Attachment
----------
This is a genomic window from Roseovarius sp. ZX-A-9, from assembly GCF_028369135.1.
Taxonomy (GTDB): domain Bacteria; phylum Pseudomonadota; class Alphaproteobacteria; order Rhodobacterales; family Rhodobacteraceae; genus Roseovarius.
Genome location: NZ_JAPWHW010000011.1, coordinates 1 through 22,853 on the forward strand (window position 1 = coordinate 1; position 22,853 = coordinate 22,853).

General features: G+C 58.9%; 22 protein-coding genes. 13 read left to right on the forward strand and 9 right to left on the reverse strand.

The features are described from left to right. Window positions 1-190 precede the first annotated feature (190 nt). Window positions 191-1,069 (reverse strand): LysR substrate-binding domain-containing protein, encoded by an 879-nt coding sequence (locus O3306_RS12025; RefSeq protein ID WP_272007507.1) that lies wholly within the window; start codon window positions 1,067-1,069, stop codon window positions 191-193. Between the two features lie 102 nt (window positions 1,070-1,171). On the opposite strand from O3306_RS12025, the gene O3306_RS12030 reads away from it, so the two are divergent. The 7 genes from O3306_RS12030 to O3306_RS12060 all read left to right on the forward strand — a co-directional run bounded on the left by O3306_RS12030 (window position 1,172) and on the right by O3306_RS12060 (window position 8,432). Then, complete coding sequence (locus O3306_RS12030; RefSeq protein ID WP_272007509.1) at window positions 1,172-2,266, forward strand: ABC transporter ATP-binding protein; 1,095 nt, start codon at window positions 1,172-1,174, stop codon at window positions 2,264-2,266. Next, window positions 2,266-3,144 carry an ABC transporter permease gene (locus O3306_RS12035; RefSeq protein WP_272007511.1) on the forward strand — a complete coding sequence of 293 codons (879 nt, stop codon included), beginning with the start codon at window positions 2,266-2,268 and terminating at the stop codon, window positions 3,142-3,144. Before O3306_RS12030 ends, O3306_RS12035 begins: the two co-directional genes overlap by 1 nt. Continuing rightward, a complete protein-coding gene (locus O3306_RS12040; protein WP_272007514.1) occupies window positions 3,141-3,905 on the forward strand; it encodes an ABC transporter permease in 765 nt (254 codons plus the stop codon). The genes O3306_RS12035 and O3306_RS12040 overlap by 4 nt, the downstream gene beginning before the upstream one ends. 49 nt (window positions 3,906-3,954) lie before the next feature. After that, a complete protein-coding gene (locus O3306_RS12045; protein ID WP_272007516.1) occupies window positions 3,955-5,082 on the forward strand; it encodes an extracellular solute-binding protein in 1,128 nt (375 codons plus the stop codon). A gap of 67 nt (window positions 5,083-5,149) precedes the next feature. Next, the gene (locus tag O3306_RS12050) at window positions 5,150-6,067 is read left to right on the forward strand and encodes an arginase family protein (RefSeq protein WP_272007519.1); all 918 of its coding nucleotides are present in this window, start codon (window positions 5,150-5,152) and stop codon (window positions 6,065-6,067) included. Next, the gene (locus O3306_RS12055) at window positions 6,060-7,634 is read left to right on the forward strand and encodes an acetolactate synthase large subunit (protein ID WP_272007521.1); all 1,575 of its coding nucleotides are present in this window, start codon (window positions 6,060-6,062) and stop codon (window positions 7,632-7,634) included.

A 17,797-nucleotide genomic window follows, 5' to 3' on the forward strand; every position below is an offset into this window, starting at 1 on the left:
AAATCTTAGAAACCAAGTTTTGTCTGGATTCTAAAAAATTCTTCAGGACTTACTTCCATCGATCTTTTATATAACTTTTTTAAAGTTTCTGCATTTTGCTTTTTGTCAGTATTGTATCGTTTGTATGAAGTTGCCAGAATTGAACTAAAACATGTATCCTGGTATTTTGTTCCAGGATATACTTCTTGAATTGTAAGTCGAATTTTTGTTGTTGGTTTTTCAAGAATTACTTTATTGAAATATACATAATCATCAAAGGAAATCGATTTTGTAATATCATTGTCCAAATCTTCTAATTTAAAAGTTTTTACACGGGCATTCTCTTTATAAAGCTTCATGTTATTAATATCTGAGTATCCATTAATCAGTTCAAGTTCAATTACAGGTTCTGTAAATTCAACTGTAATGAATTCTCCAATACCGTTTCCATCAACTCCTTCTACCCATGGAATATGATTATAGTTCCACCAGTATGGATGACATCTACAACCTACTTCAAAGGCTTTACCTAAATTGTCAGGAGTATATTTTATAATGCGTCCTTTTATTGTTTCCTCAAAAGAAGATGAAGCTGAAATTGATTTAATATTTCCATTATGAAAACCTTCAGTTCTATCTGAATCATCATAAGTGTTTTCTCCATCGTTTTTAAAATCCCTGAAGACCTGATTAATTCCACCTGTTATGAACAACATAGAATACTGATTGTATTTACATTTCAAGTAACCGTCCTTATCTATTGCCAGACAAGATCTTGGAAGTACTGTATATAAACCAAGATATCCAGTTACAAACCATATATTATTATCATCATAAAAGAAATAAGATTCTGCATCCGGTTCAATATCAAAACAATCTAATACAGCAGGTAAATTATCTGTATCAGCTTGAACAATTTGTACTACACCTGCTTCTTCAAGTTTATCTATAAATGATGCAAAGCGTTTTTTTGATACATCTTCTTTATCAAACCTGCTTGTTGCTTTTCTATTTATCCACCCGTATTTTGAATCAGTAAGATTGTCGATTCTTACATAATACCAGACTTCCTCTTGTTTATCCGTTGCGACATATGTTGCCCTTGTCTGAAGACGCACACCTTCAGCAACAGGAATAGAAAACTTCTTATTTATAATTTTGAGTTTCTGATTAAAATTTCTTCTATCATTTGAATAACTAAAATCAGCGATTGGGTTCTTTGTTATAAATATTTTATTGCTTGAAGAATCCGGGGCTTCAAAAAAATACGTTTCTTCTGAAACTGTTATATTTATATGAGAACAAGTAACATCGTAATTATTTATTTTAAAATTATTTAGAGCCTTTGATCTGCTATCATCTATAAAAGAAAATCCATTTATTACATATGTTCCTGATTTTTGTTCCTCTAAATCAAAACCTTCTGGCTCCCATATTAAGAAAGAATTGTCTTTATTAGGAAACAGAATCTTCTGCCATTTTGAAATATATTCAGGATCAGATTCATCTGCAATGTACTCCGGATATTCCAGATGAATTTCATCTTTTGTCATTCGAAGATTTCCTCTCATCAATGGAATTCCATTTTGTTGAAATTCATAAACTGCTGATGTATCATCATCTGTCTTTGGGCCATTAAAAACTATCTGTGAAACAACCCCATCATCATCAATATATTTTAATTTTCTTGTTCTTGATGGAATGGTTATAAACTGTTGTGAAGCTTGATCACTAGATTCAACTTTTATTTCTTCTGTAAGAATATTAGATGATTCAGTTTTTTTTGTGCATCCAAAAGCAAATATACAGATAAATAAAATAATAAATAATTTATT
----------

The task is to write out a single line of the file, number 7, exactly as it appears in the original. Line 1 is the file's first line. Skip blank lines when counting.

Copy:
AAATCTTAGAAACCAAGTTTTGTCTGGATTCTAAAAAATTCTTCAGGACTTACTTCCATCGATCTTTTATATAACTTTTTTAAAGTTTCTGCATTTTGCTTTTTGTCAGTATTGTATCGTTTGTATGAAGTTGCCAGAATTGAACTAAAACATGTATCCTGGTATTTTGTTCCAGGATATACTTCTTGAATTGTAAGTCGAATTTTTGTTGTTGGTTTTTCAAGAATTACTTTATTGAAATATACATAATCATCAAAGGAAATCGATTTTGTAATATCATTGTCCAAATCTTCTAATTTAAAAGTTTTTACACGGGCATTCTCTTTATAAAGCTTCATGTTATTAATATCTGAGTATCCATTAATCAGTTCAAGTTCAATTACAGGTTCTGTAAATTCAACTGTAATGAATTCTCCAATACCGTTTCCATCAACTCCTTCTACCCATGGAATATGATTATAGTTCCACCAGTATGGATGACATCTACAACCTACTTCAAAGGCTTTACCTAAATTGTCAGGAGTATATTTTATAATGCGTCCTTTTATTGTTTCCTCAAAAGAAGATGAAGCTGAAATTGATTTAATATTTCCATTATGAAAACCTTCAGTTCTATCTGAATCATCATAAGTGTTTTCTCCATCGTTTTTAAAATCCCTGAAGACCTGATTAATTCCACCTGTTATGAACAACATAGAATACTGATTGTATTTACATTTCAAGTAACCGTCCTTATCTATTGCCAGACAAGATCTTGGAAGTACTGTATATAAACCAAGATATCCAGTTACAAACCATATATTATTATCATCATAAAAGAAATAAGATTCTGCATCCGGTTCAATATCAAAACAATCTAATACAGCAGGTAAATTATCTGTATCAGCTTGAACAATTTGTACTACACCTGCTTCTTCAAGTTTATCTATAAATGATGCAAAGCGTTTTTTTGATACATCTTCTTTATCAAACCTGCTTGTTGCTTTTCTATTTATCCACCCGTATTTTGAATCAGTAAGATTGTCGATTCTTACATAATACCAGACTTCCTCTTGTTTATCCGTTGCGACATATGTTGCCCTTGTCTGAAGACGCACACCTTCAGCAACAGGAATAGAAAACTTCTTATTTATAATTTTGAGTTTCTGATTAAAATTTCTTCTATCATTTGAATAACTAAAATCAGCGATTGGGTTCTTTGTTATAAATATTTTATTGCTTGAAGAATCCGGGGCTTCAAAAAAATACGTTTCTTCTGAAACTGTTATATTTATATGAGAACAAGTAACATCGTAATTATTTATTTTAAAATTATTTAGAGCCTTTGATCTGCTATCATCTATAAAAGAAAATCCATTTATTACATATGTTCCTGATTTTTGTTCCTCTAAATCAAAACCTTCTGGCTCCCATATTAAGAAAGAATTGTCTTTATTAGGAAACAGAATCTTCTGCCATTTTGAAATATATTCAGGATCAGATTCATCTGCAATGTACTCCGGATATTCCAGATGAATTTCATCTTTTGTCATTCGAAGATTTCCTCTCATCAATGGAATTCCATTTTGTTGAAATTCATAAACTGCTGATGTATCATCATCTGTCTTTGGGCCATTAAAAACTATCTGTGAAACAACCCCATCATCATCAATATATTTTAATTTTCTTGTTCTTGATGGAATGGTTATAAACTGTTGTGAAGCTTGATCACTAGATTCAACTTTTATTTCTTCTGTAAGAATATTAGATGATTCAGTTTTTTTTGTGCATCCAAAAGCAAATATACAGATAAATAAAATAATAAATAATTTATT